Daily Activities After Hip Replacement Surgery
Surgery to replace a damaged hip joint offers many people the opportunity to regain lost function and return to daily activities with increased ease and comfort, but the 6-8 week recovery period requires many changes in the way you carry out your daily activities. Occupational therapists can help by teaching new ways to move safely during recovery and by providing ingenious equipment for activities such as bathing, cooking, and dressing.
Why is Occupational Therapy the Preferred Service For People Recovering From Hip Replacement Surgery?
Occupational Therapy education is based on the physical and psychological implications of illness and injury and their effects on people’s ability to perform the tasks of daily living. The clinician’s knowledge of altering tasks and modifying the environment to compensate for functional limitations is used to involve the clients and to promote safety and success.
During hospitalization and as you prepare to return home, your occupational therapist will:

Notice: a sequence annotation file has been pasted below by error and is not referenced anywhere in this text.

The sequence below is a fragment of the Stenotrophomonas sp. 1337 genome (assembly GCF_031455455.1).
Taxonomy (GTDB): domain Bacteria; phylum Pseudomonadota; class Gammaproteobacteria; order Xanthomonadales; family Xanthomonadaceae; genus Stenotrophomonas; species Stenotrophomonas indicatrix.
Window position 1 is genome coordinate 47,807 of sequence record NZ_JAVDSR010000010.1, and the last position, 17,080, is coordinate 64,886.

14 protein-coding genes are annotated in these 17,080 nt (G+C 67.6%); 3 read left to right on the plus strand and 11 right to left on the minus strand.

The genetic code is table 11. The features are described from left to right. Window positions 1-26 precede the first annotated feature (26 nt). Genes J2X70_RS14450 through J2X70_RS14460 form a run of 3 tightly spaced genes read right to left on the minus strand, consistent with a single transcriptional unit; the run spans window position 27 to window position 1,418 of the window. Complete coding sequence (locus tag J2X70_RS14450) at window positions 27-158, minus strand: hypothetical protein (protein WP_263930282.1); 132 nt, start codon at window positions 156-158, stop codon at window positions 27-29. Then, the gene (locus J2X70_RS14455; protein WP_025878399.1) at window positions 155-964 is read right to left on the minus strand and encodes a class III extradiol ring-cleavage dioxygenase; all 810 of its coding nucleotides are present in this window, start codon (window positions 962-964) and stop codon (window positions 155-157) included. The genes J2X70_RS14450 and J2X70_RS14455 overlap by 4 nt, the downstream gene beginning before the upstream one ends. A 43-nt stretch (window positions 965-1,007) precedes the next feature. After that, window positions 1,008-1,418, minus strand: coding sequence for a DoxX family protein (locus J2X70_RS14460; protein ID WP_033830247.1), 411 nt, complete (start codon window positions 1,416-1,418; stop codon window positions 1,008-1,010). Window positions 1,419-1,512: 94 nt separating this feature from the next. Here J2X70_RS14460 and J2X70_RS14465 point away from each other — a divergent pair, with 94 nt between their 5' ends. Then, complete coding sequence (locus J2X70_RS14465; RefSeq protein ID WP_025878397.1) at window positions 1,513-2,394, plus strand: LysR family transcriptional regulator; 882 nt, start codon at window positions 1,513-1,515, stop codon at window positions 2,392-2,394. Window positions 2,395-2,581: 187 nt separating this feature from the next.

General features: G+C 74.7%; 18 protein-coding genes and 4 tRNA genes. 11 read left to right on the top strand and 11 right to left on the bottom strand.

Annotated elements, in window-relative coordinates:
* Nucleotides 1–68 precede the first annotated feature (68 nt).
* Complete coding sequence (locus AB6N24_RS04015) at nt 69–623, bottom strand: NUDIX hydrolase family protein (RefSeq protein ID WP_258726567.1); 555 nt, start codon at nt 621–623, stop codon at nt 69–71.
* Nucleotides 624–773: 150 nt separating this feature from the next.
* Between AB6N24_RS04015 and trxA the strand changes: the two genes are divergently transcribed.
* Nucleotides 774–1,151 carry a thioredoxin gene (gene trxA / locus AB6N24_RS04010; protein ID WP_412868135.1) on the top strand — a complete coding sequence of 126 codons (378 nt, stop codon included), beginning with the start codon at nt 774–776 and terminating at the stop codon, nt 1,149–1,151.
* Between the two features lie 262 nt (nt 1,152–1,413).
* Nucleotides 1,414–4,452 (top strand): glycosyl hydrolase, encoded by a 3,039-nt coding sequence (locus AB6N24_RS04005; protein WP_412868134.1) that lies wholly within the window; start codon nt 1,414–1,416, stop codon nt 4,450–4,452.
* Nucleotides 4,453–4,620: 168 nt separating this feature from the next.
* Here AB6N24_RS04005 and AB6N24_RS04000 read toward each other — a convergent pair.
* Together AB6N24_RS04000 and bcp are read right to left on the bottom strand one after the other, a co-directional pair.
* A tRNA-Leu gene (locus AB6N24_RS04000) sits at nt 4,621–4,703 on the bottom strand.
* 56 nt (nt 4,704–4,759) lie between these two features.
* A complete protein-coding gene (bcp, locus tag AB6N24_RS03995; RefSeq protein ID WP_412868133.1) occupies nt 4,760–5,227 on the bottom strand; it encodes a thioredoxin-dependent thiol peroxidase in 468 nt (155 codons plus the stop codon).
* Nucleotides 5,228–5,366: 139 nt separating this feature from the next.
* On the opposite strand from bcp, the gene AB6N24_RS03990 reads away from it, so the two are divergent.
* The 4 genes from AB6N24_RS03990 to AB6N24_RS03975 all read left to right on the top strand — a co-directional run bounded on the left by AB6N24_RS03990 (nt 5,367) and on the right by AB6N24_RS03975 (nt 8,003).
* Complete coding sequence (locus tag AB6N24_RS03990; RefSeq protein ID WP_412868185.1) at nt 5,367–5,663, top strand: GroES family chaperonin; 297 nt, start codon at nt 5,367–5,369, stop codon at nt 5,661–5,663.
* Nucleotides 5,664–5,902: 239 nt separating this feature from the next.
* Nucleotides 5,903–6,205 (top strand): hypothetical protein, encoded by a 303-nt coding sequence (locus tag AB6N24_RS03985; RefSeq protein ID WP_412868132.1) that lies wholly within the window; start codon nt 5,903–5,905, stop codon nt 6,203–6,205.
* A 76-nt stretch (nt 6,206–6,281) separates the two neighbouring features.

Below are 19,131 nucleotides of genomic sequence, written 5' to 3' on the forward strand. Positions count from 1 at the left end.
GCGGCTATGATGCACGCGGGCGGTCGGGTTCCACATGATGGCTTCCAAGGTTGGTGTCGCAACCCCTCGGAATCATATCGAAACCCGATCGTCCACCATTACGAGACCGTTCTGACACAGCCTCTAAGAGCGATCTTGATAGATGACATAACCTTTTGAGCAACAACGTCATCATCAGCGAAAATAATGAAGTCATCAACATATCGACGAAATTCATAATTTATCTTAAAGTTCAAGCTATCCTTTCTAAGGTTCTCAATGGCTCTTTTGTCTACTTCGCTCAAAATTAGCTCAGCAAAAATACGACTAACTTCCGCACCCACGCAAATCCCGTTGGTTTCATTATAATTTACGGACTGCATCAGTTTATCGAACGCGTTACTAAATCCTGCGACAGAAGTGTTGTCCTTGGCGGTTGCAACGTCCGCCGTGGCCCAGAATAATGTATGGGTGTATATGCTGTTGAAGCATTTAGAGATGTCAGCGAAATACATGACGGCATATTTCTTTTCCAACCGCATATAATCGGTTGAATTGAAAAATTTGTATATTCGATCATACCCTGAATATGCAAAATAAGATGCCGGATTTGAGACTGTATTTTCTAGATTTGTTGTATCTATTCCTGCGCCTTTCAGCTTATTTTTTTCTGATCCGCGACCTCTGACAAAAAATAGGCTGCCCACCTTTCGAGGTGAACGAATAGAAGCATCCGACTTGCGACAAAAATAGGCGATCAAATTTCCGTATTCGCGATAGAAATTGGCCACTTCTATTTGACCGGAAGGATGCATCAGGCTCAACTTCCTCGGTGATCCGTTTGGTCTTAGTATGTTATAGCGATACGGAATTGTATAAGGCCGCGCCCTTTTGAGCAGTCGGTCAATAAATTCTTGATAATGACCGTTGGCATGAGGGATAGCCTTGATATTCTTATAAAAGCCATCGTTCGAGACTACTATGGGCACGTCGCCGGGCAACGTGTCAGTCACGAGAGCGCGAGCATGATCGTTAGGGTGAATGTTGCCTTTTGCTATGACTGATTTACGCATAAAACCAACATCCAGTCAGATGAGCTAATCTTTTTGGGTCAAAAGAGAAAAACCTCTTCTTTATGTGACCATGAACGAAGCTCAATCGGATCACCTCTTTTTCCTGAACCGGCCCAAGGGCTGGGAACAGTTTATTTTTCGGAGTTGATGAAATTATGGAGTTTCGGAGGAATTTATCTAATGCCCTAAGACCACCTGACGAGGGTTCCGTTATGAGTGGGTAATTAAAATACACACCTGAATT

Instruct You in the Proper Seating Position
It is very important not to cross your knees or ankles or bend forward in your chair until your doctor clears you to do so. Sit in a raised chair or an elevated surface for maximum safety and comfort.
Teach You How to Use a Walker
- Teach how much weight to put on the operated leg and how to keep your hip properly aligned.
- Demonstrate safe methods for entering into and exiting from a car
- Teach you methods for transferring from the walker to a chair, a bed, or a bath chair in the tub or shower
- Educate your family and caregivers about precautions specific to your surgery and the best way to help you
Provide You With Equipment for Dressing
- A dressing stick to pull up underwear or slacks without bending from the waist
- A sock aid to position and pull a sock or stocking over the operated leg
- A shoe horn to slide on shoes without bending at the waist
Suggest Tips for Carrying Out Household Tasks Easily and Safely
- Carry hot liquids in securely covered containers
- Slide objects along the counter opposed to lifting them
- Sit on a high stool when working at the counter
- Use a reacher to lift objects from ground level
- Use a basket or bag attached to your walker to free your hands
- Remove scatter rugs to prevent potential stumbles or falls.